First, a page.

March 2, 1949 - April 29, 2020
Dennis John McFarland (age 71) of Albany, NY, died of natural causes on April 29, 2020. He was the cherished husband of Loretta Malta and the devoted father of John, Christopher, and Michael McFarland. Dennis was born on March 2, 1949 in Stamford, Connecticut to Louis John McFarland and Luella Ruth Wedding McFarland (both deceased). He and his brother Neal (also deceased) were raised in Covington, Kentucky in a house that their father built. Dennis was an offensive tackle on his high school varsity football team and a lifelong athlete who skied, roller-skated, and hiked weekly in the Adirondack and Catskill Mountains. His final hiking trip was to Bald Mountain on April 20, 2020. Dennis earned a PhD in Physiological Psychology with a minor in Pharmacology from the University of Kentucky in 1978. He was a Research Scientist at the New York State Department of Health Wadsworth Center from 1978 until his retirement in 2018. Dennis was a pioneer and principal founder of the now burgeoning field of brain-computer interface (BCI) research. BCIs allow paralyzed people to use their brainwaves to communicate and improve neuromuscular control for conditions such as stroke and cerebral palsy. Dennis was the co-inventor of a BCI developed at the Wadsworth Center, which honored him with a Pangborn Award. He was an internationally renowned innovator and holds a number of important patents. His contributions shaped BCI research and development from the beginning and will guide it far into the future. His work was featured in a 1993 front-page story in the New York Times, a 2008 episode of 60 Minutes, and a 2006 Today Show episode in which Katie Couric spelled the word “peace” with her brain waves. Dennis also conducted seminal research on auditory processing and auditory processing disorders. He was instrumental in developing the concept of modality specificity as a criterion for validating diagnoses, and was honored by the American Speech-Language-Hearing Association for his significant contributions to research and to the professions of Speech-Language Pathology and Audiology. Dennis published over 120 peer-reviewed articles. His papers received awards from the IEEE Engineering in Medicine and Biology Society and the American Speech-Language-Hearing Association, and he served as an Associate Editor for their journals. He edited a book on mental abilities and co-authored/co-edited books on BCI and auditory processing. In addition to possessing an encyclopedic grasp and deep understanding of the development, history, and status of psychology as a scientific enterprise, Dennis was a superb applied mathematician, statistician, and computer programmer. His programming skills were described by a colleague as placing him in “an elite class all his own” and were all the more impressive given that he was self-taught. Dennis was also respected for his high standards and even higher integrity. He will be greatly missed by his immediate colleagues, his students, and his many friends and collaborators throughout the world who valued him as a unique, erudite, and always welcoming advisor and unimpeachable authority. His gift for teaching and mentoring did not end in the lab, as his three sons are pursuing careers in physics, biophysics, and software engineering. Dennis was a caring, honest, and unpretentious man with a wonderful, dry wit. His sensibility blended an openness to experience with careful thought and deliberation. Dennis was a voracious reader and conversant on topics ranging from psychology, neuroscience, virology and physics, to evolution, genetics, and politics. He was an accomplished cook, who was known for delicious quiches, stir-fries, and chili. He was beloved by all knew him as a kind and gentle man who always put others ahead of himself. He made an indelible impression even on those who only knew him for short time. As noted by a former collaborator, “His loving temperament was a rare gift for all those around him.” A memorial service will be held at a future date. His eulogy is below. Eulogy It is with intense sadness that I write this eulogy for my beloved husband, Dennis, on behalf of myself and his sons John, Christopher, and Michael. There are many words that describe Dennis: loving, brilliant, funny, honest, ethical, kind, and gentle. His vast personality encompassed contradictions. He was analytical, but emotional and romantic. He was an abstract thinker, but practical. He was skeptical and critical, but never judgmental. He was intellectual and opinionated, but unassuming. He was a renowned scientist, but modest and unpretentious. But the word that kept coming to my mind was essential. Dennis was my oxygen. I fell in love with him soon after our first date on April 29, 2000, remarkably 20 years to the day he died. But the day that sealed it for me was when he shoveled my car out of the snow after an epic storm. Dennis shoveled snow the way he did everything else, that is, impeccably. He cleared a good three feet all around the car so that there was absolutely no way I couldn’t get out. It was award-winning, and he won my heart for good that day. Dennis was a loving and dedicated father. He was extremely proud of his sons, all intelligent, accomplished, and kind gentlemen like their father. He spoke often of their hiking and ski trips: of skiing behind his sons and lifting them up to straighten their skis when they fell; of complaints on an arduous hike on Giant Mountain; of streams fallen into, a tree set on fire in an attempt to smoke out a nest of wasps that had stung them, of food stolen by bears; of giving up and simply turning away when warnings to not get too close to the edge were ignored. Dennis accepted and loved his sons unconditionally. He was that rare parent who provided guidance and support without judgment. He was their best friend and they were his. Dennis came from a wonderful family. Sadly, his mother died before I met him; and I only met his father once before he died. But Dennis spoke of them often. His father was a WWII veteran and contractor who built their house. Dennis resembled his mother, who by all accounts was as kind, patient, and as gentle as he was. His stories about his sons echoed those he told me about hiking with his brother Neal, who died last year. Neal was very much like Dennis, right down to having a caring Italian-American wife, Sandy. She and their children Neal Jr., Billy, and Marcy are now grieving their father and their uncle. I like to imagine that Dennis and Neal are together on a great hike in the sky. Dennis also spoke fondly of their Florida fishing trips on visits to their uncle and aunt. He was proud of his cousin Douglas McFarland, a Distinguished Professor Emeritus in Animal Science at South Dakota State, who also inherited the McFarland clan’s intelligence and proficiency for science. The high regard and deep affection in which Dennis was held by his many friends, colleagues, students, and collaborators around the world was apparent in the heartfelt condolences we received. His obituary evidences his brilliance and scientific contributions. At work and at home, Dennis was essential. He was the guy in the background who quietly rolled up his sleeves and did the math. Dennis could handle anything. He was the calm in a storm. He was my personal statistician, IT consultant, and everyday hero. He excelled at anything to which he applied his formidable mind. He woke me gently every day with a cup of coffee, cooked delicious meals, grew our garden, and coaxed our grass to flourish. He was a wonderful travel companion. Dennis was authentic, funny, and always interesting. His mind was expansive and deep, and sometimes difficult to follow, but always worth the journey. On one early date I was so smitten that I started singing Cole Porter’s “You Do Something To Me” and it became our song. I was graced and so lucky to live ‘neath Dennis’ spell for 20 years, embraced by the quiet strength of his love that permeated my life. Dennis was my oxygen. He was essential and he became my essence. Dennis was, is, and always will be my best friend and soulmate.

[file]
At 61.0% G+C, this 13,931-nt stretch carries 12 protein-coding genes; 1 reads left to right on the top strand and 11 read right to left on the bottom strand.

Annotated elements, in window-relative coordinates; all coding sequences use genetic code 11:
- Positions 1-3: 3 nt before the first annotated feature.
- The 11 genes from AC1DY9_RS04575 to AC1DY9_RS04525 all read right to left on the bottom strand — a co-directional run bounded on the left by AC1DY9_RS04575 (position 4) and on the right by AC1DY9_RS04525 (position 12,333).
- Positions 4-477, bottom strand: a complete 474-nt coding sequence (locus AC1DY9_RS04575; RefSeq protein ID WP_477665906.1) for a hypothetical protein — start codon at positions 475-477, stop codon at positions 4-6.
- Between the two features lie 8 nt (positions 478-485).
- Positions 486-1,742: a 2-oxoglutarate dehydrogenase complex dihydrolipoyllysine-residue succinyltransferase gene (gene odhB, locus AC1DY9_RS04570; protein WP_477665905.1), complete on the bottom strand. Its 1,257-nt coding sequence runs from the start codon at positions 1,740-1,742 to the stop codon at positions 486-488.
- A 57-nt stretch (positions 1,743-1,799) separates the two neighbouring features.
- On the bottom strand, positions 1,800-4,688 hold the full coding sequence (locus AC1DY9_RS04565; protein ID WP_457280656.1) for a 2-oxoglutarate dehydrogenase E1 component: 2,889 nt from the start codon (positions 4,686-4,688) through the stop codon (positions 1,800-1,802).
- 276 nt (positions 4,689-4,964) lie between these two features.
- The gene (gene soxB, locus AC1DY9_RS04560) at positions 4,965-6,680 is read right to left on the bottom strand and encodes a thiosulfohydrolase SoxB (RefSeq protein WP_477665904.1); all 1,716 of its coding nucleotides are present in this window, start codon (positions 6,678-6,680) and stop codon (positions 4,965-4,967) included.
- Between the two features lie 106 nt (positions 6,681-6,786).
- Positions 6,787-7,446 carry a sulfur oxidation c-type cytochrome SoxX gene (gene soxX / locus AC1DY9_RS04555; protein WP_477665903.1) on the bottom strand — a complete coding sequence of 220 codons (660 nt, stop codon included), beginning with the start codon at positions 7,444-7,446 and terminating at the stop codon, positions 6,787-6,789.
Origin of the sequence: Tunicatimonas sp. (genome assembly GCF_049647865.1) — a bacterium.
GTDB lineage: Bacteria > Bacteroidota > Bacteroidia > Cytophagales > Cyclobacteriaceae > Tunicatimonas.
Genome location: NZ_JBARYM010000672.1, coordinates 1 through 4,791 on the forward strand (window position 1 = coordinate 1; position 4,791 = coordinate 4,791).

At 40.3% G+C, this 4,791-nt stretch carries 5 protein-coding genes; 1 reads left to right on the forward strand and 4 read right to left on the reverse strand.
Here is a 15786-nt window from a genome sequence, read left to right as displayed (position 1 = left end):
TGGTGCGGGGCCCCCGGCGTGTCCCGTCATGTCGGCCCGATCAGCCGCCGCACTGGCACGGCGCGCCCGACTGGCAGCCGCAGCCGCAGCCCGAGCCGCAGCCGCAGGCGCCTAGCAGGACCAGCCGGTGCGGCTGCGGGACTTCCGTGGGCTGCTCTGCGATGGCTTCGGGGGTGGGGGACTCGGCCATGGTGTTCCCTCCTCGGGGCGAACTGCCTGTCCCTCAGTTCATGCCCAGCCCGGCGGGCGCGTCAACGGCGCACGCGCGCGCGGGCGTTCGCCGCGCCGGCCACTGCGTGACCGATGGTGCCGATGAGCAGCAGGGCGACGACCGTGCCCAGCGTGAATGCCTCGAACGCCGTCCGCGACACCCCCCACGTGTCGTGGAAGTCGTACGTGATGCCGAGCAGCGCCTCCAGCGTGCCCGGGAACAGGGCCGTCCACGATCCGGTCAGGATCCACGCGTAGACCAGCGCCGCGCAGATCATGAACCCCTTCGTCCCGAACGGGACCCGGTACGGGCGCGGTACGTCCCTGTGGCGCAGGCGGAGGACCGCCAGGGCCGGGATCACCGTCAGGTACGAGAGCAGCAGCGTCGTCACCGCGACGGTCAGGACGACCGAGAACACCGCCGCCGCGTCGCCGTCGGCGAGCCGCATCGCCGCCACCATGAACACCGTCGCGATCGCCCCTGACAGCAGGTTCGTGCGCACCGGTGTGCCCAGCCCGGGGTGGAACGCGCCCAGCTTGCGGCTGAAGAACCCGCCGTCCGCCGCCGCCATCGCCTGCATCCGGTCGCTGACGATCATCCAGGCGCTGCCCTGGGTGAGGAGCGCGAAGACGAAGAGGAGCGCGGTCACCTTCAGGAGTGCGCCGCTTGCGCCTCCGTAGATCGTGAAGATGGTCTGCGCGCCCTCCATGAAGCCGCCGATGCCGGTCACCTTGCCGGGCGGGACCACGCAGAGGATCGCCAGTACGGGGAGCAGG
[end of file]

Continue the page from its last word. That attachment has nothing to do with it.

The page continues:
Dennis John McFarland (age 71) of Albany, NY, died of natural causes on April 29, 2020. He was the cherished husband of Loretta Malta and the devoted father of John, Christopher, and Michael McFarland. Dennis was born on March 2, 1949 in Stamford,... View Obituary & Service Information